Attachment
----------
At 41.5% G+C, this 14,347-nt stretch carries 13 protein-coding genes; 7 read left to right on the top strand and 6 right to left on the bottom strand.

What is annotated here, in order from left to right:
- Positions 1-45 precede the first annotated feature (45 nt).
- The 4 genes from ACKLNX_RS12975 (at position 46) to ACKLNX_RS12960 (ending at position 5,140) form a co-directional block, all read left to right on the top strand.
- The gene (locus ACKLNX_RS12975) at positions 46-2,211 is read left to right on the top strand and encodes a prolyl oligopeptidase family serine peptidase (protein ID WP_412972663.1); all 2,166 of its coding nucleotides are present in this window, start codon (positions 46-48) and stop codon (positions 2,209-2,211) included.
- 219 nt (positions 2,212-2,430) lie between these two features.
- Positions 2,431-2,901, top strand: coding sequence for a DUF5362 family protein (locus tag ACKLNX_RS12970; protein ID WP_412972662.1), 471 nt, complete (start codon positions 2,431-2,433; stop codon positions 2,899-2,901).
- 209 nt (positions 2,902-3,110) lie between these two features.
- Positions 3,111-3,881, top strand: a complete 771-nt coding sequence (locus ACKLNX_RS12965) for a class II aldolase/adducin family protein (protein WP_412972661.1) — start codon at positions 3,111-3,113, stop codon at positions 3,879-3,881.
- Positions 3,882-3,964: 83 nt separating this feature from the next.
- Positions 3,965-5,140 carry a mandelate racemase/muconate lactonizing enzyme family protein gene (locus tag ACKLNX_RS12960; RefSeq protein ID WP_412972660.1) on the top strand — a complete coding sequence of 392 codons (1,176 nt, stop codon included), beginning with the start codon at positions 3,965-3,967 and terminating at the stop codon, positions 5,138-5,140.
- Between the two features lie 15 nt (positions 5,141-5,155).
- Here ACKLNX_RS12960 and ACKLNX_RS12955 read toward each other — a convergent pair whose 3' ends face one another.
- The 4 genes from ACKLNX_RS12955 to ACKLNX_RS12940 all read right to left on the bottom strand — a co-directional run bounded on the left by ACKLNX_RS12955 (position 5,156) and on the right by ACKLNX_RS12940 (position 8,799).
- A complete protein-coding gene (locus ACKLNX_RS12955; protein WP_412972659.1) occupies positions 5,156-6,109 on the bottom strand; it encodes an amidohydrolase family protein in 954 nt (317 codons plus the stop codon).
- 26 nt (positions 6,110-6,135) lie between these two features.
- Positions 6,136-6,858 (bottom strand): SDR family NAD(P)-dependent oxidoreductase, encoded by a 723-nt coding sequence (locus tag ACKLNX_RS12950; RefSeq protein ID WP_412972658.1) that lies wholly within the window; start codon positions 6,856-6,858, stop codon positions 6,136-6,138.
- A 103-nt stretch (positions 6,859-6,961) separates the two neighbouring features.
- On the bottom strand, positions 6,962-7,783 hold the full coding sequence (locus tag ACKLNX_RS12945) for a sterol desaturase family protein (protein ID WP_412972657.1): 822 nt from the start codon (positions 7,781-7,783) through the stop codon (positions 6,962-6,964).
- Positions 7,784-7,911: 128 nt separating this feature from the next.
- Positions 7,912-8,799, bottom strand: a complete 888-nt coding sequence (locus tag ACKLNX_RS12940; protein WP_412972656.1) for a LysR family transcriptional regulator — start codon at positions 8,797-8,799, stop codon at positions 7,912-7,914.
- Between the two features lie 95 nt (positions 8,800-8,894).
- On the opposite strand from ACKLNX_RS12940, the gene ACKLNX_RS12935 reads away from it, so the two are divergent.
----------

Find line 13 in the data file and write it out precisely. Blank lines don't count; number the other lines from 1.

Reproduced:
- Here ACKLNX_RS12960 and ACKLNX_RS12955 read toward each other — a convergent pair whose 3' ends face one another.